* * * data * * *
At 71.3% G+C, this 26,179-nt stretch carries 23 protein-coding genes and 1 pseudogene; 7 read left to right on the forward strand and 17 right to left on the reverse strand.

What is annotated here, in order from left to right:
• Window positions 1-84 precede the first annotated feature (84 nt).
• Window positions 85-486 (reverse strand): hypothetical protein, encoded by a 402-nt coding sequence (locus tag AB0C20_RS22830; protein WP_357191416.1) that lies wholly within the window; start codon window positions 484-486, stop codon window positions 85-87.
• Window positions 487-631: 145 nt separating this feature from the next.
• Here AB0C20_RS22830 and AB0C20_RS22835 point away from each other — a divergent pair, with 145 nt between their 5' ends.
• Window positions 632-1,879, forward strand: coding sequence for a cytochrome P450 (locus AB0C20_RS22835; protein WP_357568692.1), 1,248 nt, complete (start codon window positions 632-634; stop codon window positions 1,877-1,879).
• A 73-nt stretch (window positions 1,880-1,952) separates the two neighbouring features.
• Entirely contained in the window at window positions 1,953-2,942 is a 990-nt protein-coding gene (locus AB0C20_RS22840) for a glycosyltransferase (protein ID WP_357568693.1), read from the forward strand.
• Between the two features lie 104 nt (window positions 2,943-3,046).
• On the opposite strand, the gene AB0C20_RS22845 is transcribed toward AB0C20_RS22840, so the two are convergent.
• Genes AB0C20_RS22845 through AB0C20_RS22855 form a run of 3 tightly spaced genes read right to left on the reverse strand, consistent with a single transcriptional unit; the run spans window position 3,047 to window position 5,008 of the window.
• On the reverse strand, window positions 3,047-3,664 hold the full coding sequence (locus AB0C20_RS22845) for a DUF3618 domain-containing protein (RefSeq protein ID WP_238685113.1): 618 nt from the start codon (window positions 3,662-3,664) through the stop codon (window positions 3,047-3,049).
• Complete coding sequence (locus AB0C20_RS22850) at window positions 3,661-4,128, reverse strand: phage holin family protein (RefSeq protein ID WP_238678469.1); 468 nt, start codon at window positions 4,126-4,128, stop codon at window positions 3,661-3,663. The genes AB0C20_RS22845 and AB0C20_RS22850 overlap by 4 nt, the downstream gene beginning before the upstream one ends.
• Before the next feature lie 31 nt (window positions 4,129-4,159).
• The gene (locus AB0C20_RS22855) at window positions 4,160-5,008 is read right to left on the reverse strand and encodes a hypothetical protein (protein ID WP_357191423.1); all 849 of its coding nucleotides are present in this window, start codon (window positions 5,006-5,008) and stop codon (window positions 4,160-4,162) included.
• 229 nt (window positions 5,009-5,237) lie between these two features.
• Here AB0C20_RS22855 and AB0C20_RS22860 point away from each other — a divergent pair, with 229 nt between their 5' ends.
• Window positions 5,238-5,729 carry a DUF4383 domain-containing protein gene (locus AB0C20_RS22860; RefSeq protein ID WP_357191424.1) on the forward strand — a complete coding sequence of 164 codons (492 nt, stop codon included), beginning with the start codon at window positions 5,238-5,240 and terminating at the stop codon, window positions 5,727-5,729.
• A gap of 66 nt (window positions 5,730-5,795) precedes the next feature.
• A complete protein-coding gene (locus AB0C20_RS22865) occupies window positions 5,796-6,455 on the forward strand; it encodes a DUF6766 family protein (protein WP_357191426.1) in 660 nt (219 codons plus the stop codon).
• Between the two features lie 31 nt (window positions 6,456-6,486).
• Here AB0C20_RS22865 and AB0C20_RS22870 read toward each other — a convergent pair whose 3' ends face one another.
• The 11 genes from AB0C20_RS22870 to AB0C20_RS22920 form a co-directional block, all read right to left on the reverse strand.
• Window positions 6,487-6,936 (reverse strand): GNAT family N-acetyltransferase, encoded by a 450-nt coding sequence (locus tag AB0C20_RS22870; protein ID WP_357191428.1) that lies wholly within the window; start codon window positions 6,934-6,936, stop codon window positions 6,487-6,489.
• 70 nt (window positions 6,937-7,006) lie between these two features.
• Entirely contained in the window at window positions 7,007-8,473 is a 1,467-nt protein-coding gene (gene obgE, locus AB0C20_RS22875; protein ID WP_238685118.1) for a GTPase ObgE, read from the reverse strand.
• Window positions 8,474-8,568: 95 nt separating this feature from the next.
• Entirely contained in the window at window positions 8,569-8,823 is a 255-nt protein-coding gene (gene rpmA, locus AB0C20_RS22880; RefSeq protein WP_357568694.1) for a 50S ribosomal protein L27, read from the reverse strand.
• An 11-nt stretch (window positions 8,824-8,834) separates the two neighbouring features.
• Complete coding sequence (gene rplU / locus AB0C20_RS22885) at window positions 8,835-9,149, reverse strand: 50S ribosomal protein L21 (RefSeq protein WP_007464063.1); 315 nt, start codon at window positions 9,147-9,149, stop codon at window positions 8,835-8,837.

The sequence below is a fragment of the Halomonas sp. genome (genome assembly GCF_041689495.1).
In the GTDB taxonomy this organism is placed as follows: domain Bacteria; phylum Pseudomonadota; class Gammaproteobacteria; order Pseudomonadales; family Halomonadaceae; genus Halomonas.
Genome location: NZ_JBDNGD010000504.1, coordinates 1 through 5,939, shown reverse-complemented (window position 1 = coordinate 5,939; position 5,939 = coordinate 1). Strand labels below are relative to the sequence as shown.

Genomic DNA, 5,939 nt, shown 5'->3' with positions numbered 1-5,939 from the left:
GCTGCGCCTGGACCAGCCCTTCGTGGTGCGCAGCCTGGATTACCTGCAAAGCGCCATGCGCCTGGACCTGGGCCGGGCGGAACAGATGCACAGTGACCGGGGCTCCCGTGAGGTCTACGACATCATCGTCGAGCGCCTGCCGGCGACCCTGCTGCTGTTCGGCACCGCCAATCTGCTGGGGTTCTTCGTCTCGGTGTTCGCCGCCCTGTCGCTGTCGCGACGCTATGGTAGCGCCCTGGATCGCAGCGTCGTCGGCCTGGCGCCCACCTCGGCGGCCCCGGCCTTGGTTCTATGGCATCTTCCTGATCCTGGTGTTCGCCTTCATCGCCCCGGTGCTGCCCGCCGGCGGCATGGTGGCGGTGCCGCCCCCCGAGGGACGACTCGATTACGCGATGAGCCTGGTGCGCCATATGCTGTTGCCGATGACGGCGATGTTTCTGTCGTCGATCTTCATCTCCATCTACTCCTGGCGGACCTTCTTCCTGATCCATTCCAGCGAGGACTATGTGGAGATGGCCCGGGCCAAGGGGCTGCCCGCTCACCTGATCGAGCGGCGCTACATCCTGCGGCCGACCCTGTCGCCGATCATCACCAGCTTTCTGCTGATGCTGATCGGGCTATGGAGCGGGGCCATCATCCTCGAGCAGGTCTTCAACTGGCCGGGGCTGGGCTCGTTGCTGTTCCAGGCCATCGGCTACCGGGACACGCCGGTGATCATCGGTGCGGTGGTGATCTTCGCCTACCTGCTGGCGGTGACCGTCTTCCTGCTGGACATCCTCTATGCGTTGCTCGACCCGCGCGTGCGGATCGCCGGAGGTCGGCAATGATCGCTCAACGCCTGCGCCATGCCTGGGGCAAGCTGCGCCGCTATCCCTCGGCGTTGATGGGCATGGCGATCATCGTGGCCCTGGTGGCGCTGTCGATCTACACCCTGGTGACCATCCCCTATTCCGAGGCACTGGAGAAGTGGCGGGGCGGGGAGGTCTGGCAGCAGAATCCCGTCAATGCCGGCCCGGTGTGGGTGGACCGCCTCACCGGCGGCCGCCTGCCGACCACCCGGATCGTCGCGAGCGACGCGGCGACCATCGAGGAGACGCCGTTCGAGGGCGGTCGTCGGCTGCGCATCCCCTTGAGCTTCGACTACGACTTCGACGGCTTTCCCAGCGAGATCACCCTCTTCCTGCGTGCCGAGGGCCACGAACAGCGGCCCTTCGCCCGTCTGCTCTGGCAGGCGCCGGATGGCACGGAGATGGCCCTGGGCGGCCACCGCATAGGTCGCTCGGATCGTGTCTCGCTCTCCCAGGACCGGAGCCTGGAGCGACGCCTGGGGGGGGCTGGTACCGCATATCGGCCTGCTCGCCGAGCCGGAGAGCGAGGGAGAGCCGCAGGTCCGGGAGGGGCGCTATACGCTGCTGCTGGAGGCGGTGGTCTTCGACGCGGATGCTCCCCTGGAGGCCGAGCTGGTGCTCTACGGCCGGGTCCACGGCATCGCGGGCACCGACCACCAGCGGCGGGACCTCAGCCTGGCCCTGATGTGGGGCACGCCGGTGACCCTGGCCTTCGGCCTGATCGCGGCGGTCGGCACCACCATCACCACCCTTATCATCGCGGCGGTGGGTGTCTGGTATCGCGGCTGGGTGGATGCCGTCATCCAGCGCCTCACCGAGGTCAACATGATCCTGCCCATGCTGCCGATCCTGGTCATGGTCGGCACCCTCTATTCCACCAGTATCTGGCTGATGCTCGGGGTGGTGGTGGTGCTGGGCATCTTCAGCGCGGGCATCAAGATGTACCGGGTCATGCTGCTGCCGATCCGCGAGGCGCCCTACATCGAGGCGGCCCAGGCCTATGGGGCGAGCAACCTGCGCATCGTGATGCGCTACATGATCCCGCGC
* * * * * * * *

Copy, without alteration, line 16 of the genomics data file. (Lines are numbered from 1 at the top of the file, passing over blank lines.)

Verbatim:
• The gene (locus AB0C20_RS22855) at window positions 4,160-5,008 is read right to left on the reverse strand and encodes a hypothetical protein (protein ID WP_357191423.1); all 849 of its coding nucleotides are present in this window, start codon (window positions 5,006-5,008) and stop codon (window positions 4,160-4,162) included.